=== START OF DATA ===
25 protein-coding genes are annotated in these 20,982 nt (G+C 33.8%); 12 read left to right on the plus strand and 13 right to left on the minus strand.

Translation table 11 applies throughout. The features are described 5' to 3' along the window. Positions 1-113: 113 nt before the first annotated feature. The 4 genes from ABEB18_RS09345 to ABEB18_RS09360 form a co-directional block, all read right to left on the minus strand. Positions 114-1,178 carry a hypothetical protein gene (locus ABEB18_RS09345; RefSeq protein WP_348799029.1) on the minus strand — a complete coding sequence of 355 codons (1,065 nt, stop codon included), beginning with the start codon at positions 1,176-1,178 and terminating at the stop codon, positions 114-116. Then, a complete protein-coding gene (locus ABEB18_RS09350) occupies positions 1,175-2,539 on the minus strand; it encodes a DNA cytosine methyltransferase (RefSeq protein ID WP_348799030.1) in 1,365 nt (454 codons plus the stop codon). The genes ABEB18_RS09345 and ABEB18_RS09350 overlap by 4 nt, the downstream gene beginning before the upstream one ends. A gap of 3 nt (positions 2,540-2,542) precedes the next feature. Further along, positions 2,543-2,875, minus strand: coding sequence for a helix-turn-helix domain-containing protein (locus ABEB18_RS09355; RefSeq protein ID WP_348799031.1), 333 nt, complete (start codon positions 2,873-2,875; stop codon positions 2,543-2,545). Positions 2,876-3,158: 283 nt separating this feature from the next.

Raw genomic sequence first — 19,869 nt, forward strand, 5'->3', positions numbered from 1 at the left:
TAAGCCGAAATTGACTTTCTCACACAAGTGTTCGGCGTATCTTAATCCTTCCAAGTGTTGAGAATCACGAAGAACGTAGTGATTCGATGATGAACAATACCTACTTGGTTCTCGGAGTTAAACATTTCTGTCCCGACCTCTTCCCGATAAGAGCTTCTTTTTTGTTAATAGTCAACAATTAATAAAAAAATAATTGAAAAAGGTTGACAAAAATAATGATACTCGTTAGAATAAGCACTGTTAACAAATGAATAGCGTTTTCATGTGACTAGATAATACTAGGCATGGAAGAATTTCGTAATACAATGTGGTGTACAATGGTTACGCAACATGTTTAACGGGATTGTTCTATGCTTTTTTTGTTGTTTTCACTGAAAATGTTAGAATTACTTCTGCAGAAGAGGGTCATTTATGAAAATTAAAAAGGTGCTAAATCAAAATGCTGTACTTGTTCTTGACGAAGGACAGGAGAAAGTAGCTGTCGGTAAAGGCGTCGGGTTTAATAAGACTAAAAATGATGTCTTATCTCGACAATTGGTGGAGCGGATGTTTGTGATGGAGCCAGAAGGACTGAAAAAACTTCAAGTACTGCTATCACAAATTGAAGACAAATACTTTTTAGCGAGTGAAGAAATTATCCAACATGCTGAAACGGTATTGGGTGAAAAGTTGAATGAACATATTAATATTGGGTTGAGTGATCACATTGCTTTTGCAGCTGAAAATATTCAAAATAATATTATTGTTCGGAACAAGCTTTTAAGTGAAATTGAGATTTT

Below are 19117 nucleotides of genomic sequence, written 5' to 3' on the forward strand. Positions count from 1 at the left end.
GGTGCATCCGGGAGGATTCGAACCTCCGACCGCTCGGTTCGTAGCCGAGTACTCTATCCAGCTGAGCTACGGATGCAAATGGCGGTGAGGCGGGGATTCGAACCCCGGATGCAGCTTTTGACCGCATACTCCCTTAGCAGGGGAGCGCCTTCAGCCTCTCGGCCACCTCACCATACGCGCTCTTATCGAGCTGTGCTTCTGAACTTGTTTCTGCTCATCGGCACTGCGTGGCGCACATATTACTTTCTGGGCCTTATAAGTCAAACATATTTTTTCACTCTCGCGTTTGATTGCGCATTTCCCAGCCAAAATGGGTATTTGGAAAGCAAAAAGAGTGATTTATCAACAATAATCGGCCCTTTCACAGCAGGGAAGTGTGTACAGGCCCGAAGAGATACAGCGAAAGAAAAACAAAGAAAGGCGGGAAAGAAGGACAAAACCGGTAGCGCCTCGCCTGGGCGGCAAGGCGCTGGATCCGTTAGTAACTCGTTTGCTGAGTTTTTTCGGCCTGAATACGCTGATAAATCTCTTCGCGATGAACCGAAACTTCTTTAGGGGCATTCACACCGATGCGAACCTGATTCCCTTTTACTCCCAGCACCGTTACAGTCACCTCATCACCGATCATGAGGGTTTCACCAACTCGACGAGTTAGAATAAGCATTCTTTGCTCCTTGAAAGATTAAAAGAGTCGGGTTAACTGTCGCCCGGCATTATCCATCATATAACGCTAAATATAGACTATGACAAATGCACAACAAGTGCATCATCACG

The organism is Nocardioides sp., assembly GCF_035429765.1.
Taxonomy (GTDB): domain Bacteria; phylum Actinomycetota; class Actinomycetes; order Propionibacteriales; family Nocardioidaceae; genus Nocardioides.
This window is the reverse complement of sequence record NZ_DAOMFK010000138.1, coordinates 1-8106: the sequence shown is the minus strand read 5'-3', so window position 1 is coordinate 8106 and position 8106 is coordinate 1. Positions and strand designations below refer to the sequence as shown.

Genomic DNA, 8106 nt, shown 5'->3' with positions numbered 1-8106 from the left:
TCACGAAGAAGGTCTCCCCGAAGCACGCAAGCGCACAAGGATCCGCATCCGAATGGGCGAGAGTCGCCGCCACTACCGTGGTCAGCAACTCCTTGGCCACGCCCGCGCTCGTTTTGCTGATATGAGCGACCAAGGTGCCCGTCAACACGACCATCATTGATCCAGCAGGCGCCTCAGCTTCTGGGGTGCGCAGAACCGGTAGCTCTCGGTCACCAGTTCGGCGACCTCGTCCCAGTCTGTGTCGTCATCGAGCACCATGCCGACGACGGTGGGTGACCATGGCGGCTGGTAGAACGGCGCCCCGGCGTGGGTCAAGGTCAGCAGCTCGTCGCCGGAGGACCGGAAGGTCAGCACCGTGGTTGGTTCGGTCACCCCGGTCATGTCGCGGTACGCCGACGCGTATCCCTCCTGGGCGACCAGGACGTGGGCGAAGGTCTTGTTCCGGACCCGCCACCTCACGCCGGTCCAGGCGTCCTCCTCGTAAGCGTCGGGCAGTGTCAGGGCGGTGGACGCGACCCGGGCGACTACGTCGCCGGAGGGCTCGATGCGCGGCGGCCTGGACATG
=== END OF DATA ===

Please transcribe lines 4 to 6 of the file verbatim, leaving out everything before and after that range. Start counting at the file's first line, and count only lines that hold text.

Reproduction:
TAAGCCGAAATTGACTTTCTCACACAAGTGTTCGGCGTATCTTAATCCTTCCAAGTGTTGAGAATCACGAAGAACGTAGTGATTCGATGATGAACAATACCTACTTGGTTCTCGGAGTTAAACATTTCTGTCCCGACCTCTTCCCGATAAGAGCTTCTTTTTTGTTAATAGTCAACAATTAATAAAAAAATAATTGAAAAAGGTTGACAAAAATAATGATACTCGTTAGAATAAGCACTGTTAACAAATGAATAGCGTTTTCATGTGACTAGATAATACTAGGCATGGAAGAATTTCGTAATACAATGTGGTGTACAATGGTTACGCAACATGTTTAACGGGATTGTTCTATGCTTTTTTTGTTGTTTTCACTGAAAATGTTAGAATTACTTCTGCAGAAGAGGGTCATTTATGAAAATTAAAAAGGTGCTAAATCAAAATGCTGTACTTGTTCTTGACGAAGGACAGGAGAAAGTAGCTGTCGGTAAAGGCGTCGGGTTTAATAAGACTAAAAATGATGTCTTATCTCGACAATTGGTGGAGCGGATGTTTGTGATGGAGCCAGAAGGACTGAAAAAACTTCAAGTACTGCTATCACAAATTGAAGACAAATACTTTTTAGCGAGTGAAGAAATTATCCAACATGCTGAAACGGTATTGGGTGAAAAGTTGAATGAACATATTAATATTGGGTTGAGTGATCACATTGCTTTTGCAGCTGAAAATATTCAAAATAATATTATTGTTCGGAACAAGCTTTTAAGTGAAATTGAGATTTT

Below are 19117 nucleotides of genomic sequence, written 5' to 3' on the forward strand. Positions count from 1 at the left end.
GGTGCATCCGGGAGGATTCGAACCTCCGACCGCTCGGTTCGTAGCCGAGTACTCTATCCAGCTGAGCTACGGATGCAAATGGCGGTGAGGCGGGGATTCGAACCCCGGATGCAGCTTTTGACCGCATACTCCCTTAGCAGGGGAGCGCCTTCAGCCTCTCGGCCACCTCACCATACGCGCTCTTATCGAGCTGTGCTTCTGAACTTGTTTCTGCTCATCGGCACTGCGTGGCGCACATATTACTTTCTGGGCCTTATAAGTCAAACATATTTTTTCACTCTCGCGTTTGATTGCGCATTTCCCAGCCAAAATGGGTATTTGGAAAGCAAAAAGAGTGATTTATCAACAATAATCGGCCCTTTCACAGCAGGGAAGTGTGTACAGGCCCGAAGAGATACAGCGAAAGAAAAACAAAGAAAGGCGGGAAAGAAGGACAAAACCGGTAGCGCCTCGCCTGGGCGGCAAGGCGCTGGATCCGTTAGTAACTCGTTTGCTGAGTTTTTTCGGCCTGAATACGCTGATAAATCTCTTCGCGATGAACCGAAACTTCTTTAGGGGCATTCACACCGATGCGAACCTGATTCCCTTTTACTCCCAGCACCGTTACAGTCACCTCATCACCGATCATGAGGGTTTCACCAACTCGACGAGTTAGAATAAGCATTCTTTGCTCCTTGAAAGATTAAAAGAGTCGGGTTAACTGTCGCCCGGCATTATCCATCATATAACGCTAAATATAGACTATGACAAATGCACAACAAGTGCATCATCACG